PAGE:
It’s been over a decade since Alfred Hitchcock’s 1954 film Rear Window was released, and it still remains one of the best suspense-thrillers of all time.
The ending of Rear Window is one of the best endings in all of cinema. Jeff (James Stewart) finds out that his suspicions are true, but as he hurries home to stop Thorwald (Raymond Burr), Lisa (Grace Kelly) gets trapped by the killer himself. The ending is shocking and satisfying, giving us the closure we want but keeping us on edge until the final scene.
This article will take a look at the ending of Rear Window and what it means.
All About Of Rear Window 1954 Meaning and Ending Explained
The movie stars James Stewart as a photographer who breaks his leg in an accident, keeping him confined to his apartment. Unable to leave, he becomes bored and begins spying on his neighbours across the street. He soon becomes convinced that one of them has committed murder and decides to intervene with the help of his girlfriend (Grace Kelly) and nurse (Thelma Ritter).
Jeff is a photographer with a broken leg, left in a cast and stuck at home. As he sits helplessly in his wheelchair, he observes his neighbors through their windows. This includes a married couple who are arguing, an older woman who has lost her dog, and a lonely woman of obvious wealth who spends all of her time shopping for expensive jewelry.
Then there’s the Thorwalds — a man and his wife who are living on the top floor across from Jeff. One night, Jeff witnesses the husband kill the wife and saw the body into pieces. He then hides the evidence in little wooden boxes in the back yard.
Jeff is convinced that the Thorwald’s wife was murdered, but no one believes him because he has no proof. Lisa (Grace Kelly), his girlfriend, is supportive of him but she can’t help him unless he has something more concrete to give to the police.
Meanwhile, Jeff is being watched himself by his neighbor’s wife (Irene Winston). She knows what kind of trouble Jeff is in and thinks they should go to the police together. But Jeff refuses to get anyone else hurt — not even this woman whose name he doesn’t know.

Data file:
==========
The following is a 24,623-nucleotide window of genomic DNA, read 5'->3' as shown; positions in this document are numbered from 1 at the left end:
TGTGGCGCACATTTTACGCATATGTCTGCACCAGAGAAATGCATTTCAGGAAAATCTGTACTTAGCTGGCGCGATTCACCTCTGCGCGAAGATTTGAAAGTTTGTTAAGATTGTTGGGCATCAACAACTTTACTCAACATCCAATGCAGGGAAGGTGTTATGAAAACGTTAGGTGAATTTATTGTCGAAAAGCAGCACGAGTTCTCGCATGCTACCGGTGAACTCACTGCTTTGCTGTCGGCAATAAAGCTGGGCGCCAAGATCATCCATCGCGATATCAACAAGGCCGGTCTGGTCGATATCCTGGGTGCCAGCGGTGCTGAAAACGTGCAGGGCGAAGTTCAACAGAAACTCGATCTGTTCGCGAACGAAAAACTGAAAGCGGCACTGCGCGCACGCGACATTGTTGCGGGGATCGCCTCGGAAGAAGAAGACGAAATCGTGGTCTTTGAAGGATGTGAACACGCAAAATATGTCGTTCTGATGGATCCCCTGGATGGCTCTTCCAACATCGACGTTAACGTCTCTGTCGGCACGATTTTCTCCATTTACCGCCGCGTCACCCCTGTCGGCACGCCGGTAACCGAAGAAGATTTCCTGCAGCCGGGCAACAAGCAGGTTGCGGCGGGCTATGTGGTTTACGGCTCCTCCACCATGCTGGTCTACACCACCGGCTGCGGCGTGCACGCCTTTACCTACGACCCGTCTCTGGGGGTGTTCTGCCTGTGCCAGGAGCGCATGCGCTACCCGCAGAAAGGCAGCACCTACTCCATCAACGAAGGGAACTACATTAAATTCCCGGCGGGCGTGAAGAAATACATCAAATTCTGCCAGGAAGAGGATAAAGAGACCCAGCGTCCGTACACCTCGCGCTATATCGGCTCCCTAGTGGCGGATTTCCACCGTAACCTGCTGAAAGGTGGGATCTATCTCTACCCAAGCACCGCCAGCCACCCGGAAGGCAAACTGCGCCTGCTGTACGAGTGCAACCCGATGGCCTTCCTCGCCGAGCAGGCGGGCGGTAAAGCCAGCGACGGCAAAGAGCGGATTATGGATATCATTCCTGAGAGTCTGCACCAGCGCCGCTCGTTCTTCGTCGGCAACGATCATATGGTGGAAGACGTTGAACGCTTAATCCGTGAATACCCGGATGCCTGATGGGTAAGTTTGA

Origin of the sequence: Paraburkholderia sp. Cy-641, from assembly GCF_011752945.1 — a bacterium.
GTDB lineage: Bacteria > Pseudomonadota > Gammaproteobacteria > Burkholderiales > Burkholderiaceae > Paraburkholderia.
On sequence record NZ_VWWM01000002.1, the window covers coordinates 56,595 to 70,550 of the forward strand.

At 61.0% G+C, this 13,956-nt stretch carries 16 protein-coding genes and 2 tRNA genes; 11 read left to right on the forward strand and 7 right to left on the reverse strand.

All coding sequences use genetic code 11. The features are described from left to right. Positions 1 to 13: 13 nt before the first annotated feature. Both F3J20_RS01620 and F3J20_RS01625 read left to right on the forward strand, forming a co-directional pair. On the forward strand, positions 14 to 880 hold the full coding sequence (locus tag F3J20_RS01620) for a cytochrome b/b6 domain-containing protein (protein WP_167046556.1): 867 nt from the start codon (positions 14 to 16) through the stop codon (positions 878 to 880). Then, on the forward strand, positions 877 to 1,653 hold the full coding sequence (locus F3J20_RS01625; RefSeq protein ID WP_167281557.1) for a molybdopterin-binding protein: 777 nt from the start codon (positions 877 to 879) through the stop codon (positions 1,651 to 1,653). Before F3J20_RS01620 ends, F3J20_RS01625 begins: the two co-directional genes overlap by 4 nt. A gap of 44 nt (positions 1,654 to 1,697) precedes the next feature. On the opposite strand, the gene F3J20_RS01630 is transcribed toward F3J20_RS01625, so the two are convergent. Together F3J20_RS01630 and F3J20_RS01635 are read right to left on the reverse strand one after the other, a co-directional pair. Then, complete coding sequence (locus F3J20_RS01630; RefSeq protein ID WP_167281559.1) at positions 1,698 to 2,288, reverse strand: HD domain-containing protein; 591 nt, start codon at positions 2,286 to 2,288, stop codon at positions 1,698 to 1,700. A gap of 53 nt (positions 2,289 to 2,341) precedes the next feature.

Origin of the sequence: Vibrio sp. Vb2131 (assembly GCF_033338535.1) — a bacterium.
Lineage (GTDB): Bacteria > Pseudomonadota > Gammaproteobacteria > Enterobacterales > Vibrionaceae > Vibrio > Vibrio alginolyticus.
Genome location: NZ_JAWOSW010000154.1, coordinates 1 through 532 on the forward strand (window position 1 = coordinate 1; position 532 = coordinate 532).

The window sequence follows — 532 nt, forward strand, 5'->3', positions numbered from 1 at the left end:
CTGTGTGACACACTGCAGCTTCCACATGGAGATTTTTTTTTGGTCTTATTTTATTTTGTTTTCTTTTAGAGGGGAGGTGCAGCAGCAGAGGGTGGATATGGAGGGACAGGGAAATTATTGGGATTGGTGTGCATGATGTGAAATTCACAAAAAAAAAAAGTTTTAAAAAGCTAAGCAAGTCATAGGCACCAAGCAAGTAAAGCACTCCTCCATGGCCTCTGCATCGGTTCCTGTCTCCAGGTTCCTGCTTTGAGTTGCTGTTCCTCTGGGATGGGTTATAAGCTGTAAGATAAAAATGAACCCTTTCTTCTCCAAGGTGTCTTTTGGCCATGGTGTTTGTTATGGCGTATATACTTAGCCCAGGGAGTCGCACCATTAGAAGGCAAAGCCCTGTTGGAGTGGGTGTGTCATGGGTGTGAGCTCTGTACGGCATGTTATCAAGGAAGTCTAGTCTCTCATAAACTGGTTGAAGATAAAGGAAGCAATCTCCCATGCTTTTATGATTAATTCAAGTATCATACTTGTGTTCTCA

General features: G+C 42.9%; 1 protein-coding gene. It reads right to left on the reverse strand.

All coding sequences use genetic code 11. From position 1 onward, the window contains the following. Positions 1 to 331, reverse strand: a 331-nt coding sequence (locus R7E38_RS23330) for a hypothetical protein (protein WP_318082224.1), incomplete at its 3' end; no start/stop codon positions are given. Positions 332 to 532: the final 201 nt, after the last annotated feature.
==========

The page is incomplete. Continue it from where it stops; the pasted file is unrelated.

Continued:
Along the way, though, Thorwald realizes he’s being watched and tries to murder Jeff by pushing him out the window of his apartment. But Lisa intervenes and saves him. The police arrive soon after and arrest Mr. Thorwald for murder.
When asked what will happen to him now that he can’t use his legs, Jeff responds by saying he plans on proposing to Lisa, which she accepts.
He fails in this attempt thanks to Lisa and Stella, but he does steal all of Jeff’s camera equipment — meaning Jeff will be unable to continue making movies professionally. It isn’t clear whether or not Thorwald has been arrested for murder or if he’ll get away with killing his wife, but this doesn’t matter much to Jeff because Lisa agrees to marry him anyway.
Meaning of the Film
In the beginning of the Rear Window, Jimmy Stewart’s character, Jeff is in an argument with his girlfriend Lisa. It is implied that he has been dating Lisa for some time and she wants to take their relationship to the next level. Jeff is reluctant to get married because he fears that marriage will ruin his life and that Lisa will not be able to accept his lifestyle.
The main conflict in the film revolves around Thorwald, a man who lives across from Jeff. It is obvious that Thorwald’s wife has gone missing and he is acting suspiciously by disposing of a large suitcase. Jeff believes that Thorwald has murdered his wife and he sets out to prove it by using any evidence he can find.
Working with Lisa and his nurse Stella (Thelma Ritter), Jeff finds proof that Thorwald actually did murder his wife in the form of Mrs. Thorwald’s wedding ring which was thrown down a sewer drain. Along the way, though, Thorwald realizes he’s being watched and tries to murder Jeff by pushing him out the window of his apartment. Luckily, Jeff manages to subdue Thorwald and tie him up until police arrive on scene.
Rear Window’s opening sequence is a masterful exercise in exposition. We are told the story of Jeffries’ accident, and we are shown how it has led to his present predicament. We learn that he is an accomplished photographer, a brave man who is easily bored, and an inquisitive person who enjoys watching life unfold around him. All of this information is conveyed in the opening moments of the film, but Hitchcock manages to do so without resorting to any clunky narration or expository dialogue.